AUSTIN (August 27, 2013)--Following the arrest of a Waco daycare owner, the Texas Department of Family and Protective Services is urging parents with children enrolled in a daycare to be mindful of who is caring for their kids.
Waco home daycare owner Marian Bergman Fraser, 49, who’s accused of giving an over-the-counter allergy medication to infants in her care, one of whom died of an overdose, was back in the McLennan County Jail last Friday after she was named in eight additional arrest warrants charging child endangerment.
She was released at around noon after posting bonds totaling $40,000
The death of the 4-month-old girl from an overdose of diphenhydramine,” the generic name for the over-the-counter allergy drug Benadryl, was ruled a homicide in a new report last week from the Southwest Institute of Forensic Science in Dallas.
The infant, Clara Marguerite Felton, died at a local hospital on March 4 after she was found unresponsive and not breathing in her crib at the Spoiled Rotten home daycare center at 1725 Hilltop Dr. in Waco.
Fraser had a sterling history with the Texas Department of Family and Protective services and an even better reputation with the community.
She passed 9 inspections in the past two years according to state records.
But Fraser’s credibility as a daycare owner is now questioned.
"This should be a red flag for every parent in the community,” Texas DFPS spokeswoman Julie Moody said.
"Parents need to take that initiative to see who's taking care of their child and seeing how they're being cared for."
The Texas Department of Family and Protective Services now says Fraser’s arrest should be a reminder for parents with children enrolled in a daycare to research and continuously question their child’s welfare.
"Parents have a right to speak with their caregiver and this is a prime example," Moody said.
“You want to ask yourself, ‘would I want to be in this daycare for 8 to 10 hours?’”
They encourage parents to consider the education, experience, and training put forth in their child’s daycare.
They also say to routinely plan unattended visits to a child’s daycare; ensuring a fresh look to see if the daycare is complying with state regulations.
In 2012, there were 35,755 inspections completed at daycares in Texas.
The Texas Department of Family and Protective Services says to go to TxChildCareSearch.org to review inspection history and or violation records for daycares in Texas.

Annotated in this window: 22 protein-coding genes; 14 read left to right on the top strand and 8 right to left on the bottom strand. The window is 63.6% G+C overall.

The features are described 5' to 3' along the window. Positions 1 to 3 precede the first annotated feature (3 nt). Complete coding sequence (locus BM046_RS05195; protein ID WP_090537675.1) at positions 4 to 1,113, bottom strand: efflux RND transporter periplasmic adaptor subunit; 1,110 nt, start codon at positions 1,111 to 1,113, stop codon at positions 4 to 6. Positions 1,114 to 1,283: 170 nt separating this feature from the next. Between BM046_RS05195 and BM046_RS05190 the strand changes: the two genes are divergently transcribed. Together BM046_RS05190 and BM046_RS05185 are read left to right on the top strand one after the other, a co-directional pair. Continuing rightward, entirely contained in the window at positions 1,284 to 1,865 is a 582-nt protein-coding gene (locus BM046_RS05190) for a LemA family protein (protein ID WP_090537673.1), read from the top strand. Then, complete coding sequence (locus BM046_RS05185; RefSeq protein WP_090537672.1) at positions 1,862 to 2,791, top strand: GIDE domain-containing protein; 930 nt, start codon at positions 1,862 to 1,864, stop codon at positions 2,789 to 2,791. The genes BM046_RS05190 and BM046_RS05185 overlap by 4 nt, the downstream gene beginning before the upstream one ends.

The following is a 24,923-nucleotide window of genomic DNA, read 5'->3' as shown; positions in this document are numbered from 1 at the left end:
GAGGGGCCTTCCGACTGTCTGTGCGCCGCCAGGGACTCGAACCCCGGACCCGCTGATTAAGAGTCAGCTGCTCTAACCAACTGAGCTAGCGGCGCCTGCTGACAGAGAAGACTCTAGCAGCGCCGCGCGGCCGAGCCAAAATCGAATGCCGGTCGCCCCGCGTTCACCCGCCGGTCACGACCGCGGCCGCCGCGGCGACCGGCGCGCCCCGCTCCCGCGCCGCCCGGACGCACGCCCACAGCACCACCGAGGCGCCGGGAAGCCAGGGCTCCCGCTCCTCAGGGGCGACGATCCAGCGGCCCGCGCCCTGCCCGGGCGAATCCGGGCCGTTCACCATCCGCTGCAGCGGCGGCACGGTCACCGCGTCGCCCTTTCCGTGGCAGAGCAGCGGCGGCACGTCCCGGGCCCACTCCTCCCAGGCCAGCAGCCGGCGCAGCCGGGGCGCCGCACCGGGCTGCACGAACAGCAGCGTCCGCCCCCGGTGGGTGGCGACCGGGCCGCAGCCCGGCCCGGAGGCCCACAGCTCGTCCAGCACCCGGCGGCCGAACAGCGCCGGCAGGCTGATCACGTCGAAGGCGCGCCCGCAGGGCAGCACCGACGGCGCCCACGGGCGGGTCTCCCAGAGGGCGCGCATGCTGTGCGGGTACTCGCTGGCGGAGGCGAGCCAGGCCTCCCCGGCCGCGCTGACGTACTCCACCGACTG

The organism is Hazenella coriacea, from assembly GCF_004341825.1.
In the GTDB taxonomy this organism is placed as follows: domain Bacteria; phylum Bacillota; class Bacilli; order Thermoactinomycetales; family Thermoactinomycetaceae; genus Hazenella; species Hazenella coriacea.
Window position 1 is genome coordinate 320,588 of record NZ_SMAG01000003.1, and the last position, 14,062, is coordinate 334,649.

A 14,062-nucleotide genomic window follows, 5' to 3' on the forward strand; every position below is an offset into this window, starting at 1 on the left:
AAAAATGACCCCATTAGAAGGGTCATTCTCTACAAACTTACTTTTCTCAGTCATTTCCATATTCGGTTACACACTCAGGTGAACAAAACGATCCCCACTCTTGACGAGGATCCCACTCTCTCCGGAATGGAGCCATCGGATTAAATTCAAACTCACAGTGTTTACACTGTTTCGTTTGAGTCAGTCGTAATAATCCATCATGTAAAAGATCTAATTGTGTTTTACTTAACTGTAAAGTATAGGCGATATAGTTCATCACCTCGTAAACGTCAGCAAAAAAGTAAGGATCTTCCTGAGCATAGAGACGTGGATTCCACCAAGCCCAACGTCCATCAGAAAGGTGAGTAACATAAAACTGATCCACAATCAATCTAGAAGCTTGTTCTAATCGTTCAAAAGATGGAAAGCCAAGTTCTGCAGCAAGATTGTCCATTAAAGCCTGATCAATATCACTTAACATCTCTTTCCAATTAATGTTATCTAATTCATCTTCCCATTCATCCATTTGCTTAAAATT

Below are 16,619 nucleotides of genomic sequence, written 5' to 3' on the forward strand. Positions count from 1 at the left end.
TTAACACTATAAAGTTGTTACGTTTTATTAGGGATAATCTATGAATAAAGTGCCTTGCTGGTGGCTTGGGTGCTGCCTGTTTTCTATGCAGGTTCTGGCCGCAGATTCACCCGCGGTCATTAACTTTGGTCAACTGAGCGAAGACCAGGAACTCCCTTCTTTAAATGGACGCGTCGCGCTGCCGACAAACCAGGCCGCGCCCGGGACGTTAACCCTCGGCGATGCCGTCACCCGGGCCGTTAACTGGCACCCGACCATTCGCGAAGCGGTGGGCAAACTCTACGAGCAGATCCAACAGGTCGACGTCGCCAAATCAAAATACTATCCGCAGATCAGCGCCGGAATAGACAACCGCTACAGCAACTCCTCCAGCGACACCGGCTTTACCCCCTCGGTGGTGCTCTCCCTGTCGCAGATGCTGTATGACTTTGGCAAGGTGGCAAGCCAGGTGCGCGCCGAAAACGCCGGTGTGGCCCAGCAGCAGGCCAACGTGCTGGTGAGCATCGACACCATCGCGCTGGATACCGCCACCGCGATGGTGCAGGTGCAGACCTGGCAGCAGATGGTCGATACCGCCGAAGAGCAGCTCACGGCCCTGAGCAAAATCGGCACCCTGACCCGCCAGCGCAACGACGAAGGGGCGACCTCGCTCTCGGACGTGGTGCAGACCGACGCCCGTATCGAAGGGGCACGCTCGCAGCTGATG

Fraser, 49, surrendered earlier this month and was charged with injury to a child (causing death) in the death of the infant, who was the granddaughter of McLennan County Judge Scott Felton.
Fraser was freed on $25,000 bond, but then was named in two new warrants that were served on Aug. 12, charging child endangerment involving a 1-year-old and a 7-month-old, both of whom tested positive for the allergy drug diphenhydramine, police said.
She was released from jail after posting additional bonds totaling $6,000.
The affidavits submitted for the two warrants served on Aug. 12 said the parents of the two infants had hair samples taken in July at a lab in Austin and that a lab in Deer Park confirmed the presence of diphenhydramine.
Police think the infants were given the diphenhydramine to ensure that they slept during nap-time.
The parents told investigators that they had never given the drug to their children and had never given anyone else permission to administer it, either.
As many as 10 parents had hair samples tested for diphenhydramine, a source close the investigation said.
An 11th infant wasn’t tested because he was being given Benadryl under a doctor’s direction, the source said.
The daycare, which opened in November 1996, was licensed to care for as many as 12 children, but a review process was underway, a Texas Family and Protective Services spokeswoman said earlier this month.
A lawyer for the Felton family says he will file civil lawsuit in the case after the criminal proceedings are completed.